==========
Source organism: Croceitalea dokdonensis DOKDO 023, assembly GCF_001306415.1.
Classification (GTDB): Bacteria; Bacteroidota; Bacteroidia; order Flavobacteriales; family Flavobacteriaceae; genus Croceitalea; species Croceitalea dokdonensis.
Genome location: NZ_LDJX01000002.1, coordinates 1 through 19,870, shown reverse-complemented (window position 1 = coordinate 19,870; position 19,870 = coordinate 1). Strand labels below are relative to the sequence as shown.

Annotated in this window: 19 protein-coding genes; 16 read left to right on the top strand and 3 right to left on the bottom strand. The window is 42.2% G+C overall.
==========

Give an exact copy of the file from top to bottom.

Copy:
Source organism: Croceitalea dokdonensis DOKDO 023, assembly GCF_001306415.1.
Classification (GTDB): Bacteria; Bacteroidota; Bacteroidia; order Flavobacteriales; family Flavobacteriaceae; genus Croceitalea; species Croceitalea dokdonensis.
Genome location: NZ_LDJX01000002.1, coordinates 1 through 19,870, shown reverse-complemented (window position 1 = coordinate 19,870; position 19,870 = coordinate 1). Strand labels below are relative to the sequence as shown.

Annotated in this window: 19 protein-coding genes; 16 read left to right on the top strand and 3 right to left on the bottom strand. The window is 42.2% G+C overall.